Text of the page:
So reports a study just published in the Proceedings of the National Academy of Sciences. The paper, exploring nitrogen dynamics, found that untangling climate impacts from other factors can be difficult, even when scientists have access to decades of data on a forest's environmental conditions.
Co-author Dr. Gene E. Likens of the Cary Institute comments, "Understanding how climate change is shaping forests is critical. Our paper underscores the complexity of forest ecosystems, the legacy left by disturbance, and the difficulty in isolating climate impacts from the legacies of past disturbances."
The Hubbard Brook Experimental Forest, located in the White Mountains of New Hampshire, is home to the longest, most complete record of watershed-ecosystem dynamics in the world. Its study sites have been measuring the environmental pulse of the forest for nearly half a century.
Because nitrogen is essential to plant growth and a potential pollutant in water, Hubbard Brook scientists have paid close attention to nitrate draining from the watershed. Their long-term records show that nitrate concentrations in streams are at a 46-year low, and ecosystem-wide loss of nitrate from the watershed has decreased by 90%.
The paper's authors, including two scientists from the Cary Institute and several from Princeton University, sought to reveal what was driving this shift in nitrogen dynamics. Among the variables explored were reductions in airborne nitrogen pollution, climate change (species shifts, warming soils, a longer growing season, and snowmelt changes) and landscape-level disturbance (logging, hurricanes).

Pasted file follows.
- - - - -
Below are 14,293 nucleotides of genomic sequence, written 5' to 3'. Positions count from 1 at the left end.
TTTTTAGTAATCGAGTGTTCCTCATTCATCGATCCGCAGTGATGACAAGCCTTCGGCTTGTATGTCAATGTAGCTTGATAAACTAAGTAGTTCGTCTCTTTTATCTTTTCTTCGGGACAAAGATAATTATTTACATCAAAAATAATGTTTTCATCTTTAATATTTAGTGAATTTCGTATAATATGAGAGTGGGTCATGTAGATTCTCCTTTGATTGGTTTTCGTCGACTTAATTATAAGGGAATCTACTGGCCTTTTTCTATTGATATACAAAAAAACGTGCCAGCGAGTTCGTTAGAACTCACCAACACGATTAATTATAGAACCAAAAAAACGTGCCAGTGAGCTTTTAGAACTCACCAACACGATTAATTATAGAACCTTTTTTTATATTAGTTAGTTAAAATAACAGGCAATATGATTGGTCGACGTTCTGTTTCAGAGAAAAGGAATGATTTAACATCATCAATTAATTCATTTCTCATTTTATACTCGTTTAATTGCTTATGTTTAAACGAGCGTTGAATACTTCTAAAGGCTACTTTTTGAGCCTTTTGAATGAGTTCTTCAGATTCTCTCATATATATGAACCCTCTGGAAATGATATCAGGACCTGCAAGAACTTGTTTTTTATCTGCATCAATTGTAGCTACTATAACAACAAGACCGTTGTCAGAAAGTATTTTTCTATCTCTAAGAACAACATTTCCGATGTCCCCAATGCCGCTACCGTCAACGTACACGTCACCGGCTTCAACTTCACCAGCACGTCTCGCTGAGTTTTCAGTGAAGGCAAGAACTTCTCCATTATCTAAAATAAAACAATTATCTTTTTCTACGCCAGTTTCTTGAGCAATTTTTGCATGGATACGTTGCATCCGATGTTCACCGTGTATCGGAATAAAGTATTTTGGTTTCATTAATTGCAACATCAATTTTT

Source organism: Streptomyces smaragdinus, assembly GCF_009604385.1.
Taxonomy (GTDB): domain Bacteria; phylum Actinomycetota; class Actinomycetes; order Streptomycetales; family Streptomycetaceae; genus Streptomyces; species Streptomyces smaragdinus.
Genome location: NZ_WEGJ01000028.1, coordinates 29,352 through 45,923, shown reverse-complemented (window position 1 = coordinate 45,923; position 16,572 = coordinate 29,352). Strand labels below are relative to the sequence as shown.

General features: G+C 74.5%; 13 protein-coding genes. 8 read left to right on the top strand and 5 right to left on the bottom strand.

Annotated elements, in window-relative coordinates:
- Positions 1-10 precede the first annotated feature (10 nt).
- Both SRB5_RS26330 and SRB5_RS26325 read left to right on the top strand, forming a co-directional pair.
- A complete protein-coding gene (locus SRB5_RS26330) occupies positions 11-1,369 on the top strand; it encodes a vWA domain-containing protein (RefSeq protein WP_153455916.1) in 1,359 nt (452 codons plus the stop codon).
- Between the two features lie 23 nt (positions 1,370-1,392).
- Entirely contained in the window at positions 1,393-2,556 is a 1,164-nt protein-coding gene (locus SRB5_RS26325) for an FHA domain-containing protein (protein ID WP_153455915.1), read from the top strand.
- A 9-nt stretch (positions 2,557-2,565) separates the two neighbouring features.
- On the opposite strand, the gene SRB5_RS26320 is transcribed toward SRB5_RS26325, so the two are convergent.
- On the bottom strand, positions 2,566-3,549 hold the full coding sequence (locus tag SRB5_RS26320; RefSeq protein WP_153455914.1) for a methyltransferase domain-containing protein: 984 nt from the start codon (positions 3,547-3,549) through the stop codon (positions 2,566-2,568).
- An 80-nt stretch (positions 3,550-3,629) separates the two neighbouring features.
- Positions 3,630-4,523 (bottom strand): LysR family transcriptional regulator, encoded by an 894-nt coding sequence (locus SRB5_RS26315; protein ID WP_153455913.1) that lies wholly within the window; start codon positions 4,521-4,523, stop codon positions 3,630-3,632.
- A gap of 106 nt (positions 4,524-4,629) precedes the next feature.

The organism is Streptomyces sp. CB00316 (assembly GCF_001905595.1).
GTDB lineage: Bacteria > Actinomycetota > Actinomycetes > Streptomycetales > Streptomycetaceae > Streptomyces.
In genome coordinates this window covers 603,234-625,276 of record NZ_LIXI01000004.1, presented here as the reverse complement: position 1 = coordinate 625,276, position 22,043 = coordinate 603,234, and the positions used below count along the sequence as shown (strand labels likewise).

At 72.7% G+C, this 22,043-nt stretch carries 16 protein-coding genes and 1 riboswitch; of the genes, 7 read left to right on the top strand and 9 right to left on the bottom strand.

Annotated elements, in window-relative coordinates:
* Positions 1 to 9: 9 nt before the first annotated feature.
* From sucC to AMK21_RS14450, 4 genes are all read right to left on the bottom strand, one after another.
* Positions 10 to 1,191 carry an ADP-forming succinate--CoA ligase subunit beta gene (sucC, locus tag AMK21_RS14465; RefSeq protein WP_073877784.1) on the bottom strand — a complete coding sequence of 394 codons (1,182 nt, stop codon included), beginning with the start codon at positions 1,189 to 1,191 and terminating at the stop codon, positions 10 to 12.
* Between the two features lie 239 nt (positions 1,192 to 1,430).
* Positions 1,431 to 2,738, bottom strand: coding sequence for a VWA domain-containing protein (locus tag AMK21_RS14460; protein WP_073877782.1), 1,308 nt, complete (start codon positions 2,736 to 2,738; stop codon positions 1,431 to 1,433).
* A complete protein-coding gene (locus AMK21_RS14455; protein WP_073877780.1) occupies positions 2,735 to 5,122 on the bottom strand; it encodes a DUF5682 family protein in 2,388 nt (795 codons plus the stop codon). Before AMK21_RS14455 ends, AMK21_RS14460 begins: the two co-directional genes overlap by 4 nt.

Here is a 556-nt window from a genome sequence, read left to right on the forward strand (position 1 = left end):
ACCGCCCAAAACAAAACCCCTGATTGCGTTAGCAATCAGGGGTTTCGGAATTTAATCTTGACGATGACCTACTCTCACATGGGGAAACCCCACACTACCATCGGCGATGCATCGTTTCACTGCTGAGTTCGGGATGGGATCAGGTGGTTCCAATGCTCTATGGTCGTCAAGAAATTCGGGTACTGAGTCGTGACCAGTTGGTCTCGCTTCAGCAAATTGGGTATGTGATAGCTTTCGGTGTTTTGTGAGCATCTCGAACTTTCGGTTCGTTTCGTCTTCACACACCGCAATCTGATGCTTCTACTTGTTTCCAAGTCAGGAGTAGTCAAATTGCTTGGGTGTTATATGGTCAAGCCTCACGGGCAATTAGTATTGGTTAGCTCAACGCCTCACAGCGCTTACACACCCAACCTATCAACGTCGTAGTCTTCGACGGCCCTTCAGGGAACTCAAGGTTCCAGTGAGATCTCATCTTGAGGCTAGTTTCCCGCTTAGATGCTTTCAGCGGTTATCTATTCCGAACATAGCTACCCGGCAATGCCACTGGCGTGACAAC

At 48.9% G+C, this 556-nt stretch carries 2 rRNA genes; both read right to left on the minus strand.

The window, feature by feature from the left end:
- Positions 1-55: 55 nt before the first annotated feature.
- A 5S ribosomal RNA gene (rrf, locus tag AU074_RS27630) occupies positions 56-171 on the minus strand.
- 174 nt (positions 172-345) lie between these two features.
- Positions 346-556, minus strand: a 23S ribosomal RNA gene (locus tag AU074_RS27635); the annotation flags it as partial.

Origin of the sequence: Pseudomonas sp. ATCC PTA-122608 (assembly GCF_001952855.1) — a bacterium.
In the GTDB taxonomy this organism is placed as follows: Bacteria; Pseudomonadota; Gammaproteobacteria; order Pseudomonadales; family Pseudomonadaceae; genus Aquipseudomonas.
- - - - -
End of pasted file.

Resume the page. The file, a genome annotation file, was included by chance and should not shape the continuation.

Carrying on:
A decline in airborne nitrogen pollution was not found, and the replacement of ~25% of the forest's sugar maples with American beech, a slow-decomposing species, accounted for only a modest reduction in nitrate export. Most surprisingly, despite five decades of warming, the authors did not find that a longer growing season resulted in increased vegetation growth and subsequent nitrogen demand.
They did identify a relationship between warmer winters, a decline in large snowmelt events, and a decrease in nitrate export. When nitrate has time to linger in the soil, it can be taken up by plants and microbes. And increases in soil temperature, combined with a shift in soil water flow patterns, explained about 40% of the nitrate decline.
But historical disturbance—not climate change—was the driving factor behind the shift in nitrogen dynamics seen at Hubbard Brook. Using hundreds of modeling scenarios, the authors found that 50-60% of the decrease in nitrogen export could be explained by extensive timbering that occurred in the White Mountains in the early twentieth century. Logging activity had a large influence on the amount of nitrogen in soils that persisted for decades.
The counterintuitive finding that nitrate export dropped when forest growth was decelerating underscores the legacy that landscape-scale disturbances leave on the forest nitrogen cycle. First author Susana Bernal of Princeton University comments, "Recognizing how present-day concerns such as climate change interact with historical patterns in ecosystems marks a major challenge in gauging the health of the planet."
With Likens concluding, "As far as the forest nitrogen cycle is concerned, we can't assess climate impacts, or determine accurate baselines for predictive models, without accounting for past disturbances."
This study was supported by a Fulbright Postdoctoral Scholarship from the Spanish Ministry of Science and lnnovation, the National Oceanic and Atmospheric Administration, the National Science Foundation, and the A. W. Mellon Foundation.
Authors included: Susana Bernal (Princeton University, Center for Advanced Studies of Blanes CEAB-CSIC, Spain), Lars O. Hedin (Princeton University), Gene E. Likens (Cary Institute of Ecosystem Studies), Stefan Gerber (Princeton University, University of Florida), and Don C. Buso (Cary Institute of Ecosystem Studies). Photo Caption: Image of a weir used to monitor stream flow patterns in the Hubbard Brook Experimental Forest. Cary Institute Photo Archive.